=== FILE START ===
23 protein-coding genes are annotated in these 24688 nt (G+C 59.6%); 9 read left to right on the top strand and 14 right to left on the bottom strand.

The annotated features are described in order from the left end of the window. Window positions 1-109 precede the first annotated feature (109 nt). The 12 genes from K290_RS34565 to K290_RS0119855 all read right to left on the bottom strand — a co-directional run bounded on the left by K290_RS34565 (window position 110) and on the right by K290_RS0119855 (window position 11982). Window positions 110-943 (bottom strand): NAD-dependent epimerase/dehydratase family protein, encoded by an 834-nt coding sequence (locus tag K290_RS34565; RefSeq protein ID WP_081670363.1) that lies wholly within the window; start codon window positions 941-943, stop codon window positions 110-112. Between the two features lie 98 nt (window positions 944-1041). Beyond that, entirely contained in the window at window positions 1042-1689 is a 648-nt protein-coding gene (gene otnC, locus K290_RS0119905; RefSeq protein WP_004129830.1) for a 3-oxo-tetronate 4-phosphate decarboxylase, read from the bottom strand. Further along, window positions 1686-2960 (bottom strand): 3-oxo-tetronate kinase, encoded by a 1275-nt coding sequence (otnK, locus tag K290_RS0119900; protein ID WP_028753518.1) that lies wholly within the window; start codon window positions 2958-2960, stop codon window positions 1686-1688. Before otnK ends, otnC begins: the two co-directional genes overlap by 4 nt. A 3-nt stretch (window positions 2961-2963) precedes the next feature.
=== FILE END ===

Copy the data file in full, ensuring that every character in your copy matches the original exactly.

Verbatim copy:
23 protein-coding genes are annotated in these 24688 nt (G+C 59.6%); 9 read left to right on the top strand and 14 right to left on the bottom strand.

The annotated features are described in order from the left end of the window. Window positions 1-109 precede the first annotated feature (109 nt). The 12 genes from K290_RS34565 to K290_RS0119855 all read right to left on the bottom strand — a co-directional run bounded on the left by K290_RS34565 (window position 110) and on the right by K290_RS0119855 (window position 11982). Window positions 110-943 (bottom strand): NAD-dependent epimerase/dehydratase family protein, encoded by an 834-nt coding sequence (locus tag K290_RS34565; RefSeq protein ID WP_081670363.1) that lies wholly within the window; start codon window positions 941-943, stop codon window positions 110-112. Between the two features lie 98 nt (window positions 944-1041). Beyond that, entirely contained in the window at window positions 1042-1689 is a 648-nt protein-coding gene (gene otnC, locus K290_RS0119905; RefSeq protein WP_004129830.1) for a 3-oxo-tetronate 4-phosphate decarboxylase, read from the bottom strand. Further along, window positions 1686-2960 (bottom strand): 3-oxo-tetronate kinase, encoded by a 1275-nt coding sequence (otnK, locus tag K290_RS0119900; protein ID WP_028753518.1) that lies wholly within the window; start codon window positions 2958-2960, stop codon window positions 1686-1688. Before otnK ends, otnC begins: the two co-directional genes overlap by 4 nt. A 3-nt stretch (window positions 2961-2963) precedes the next feature.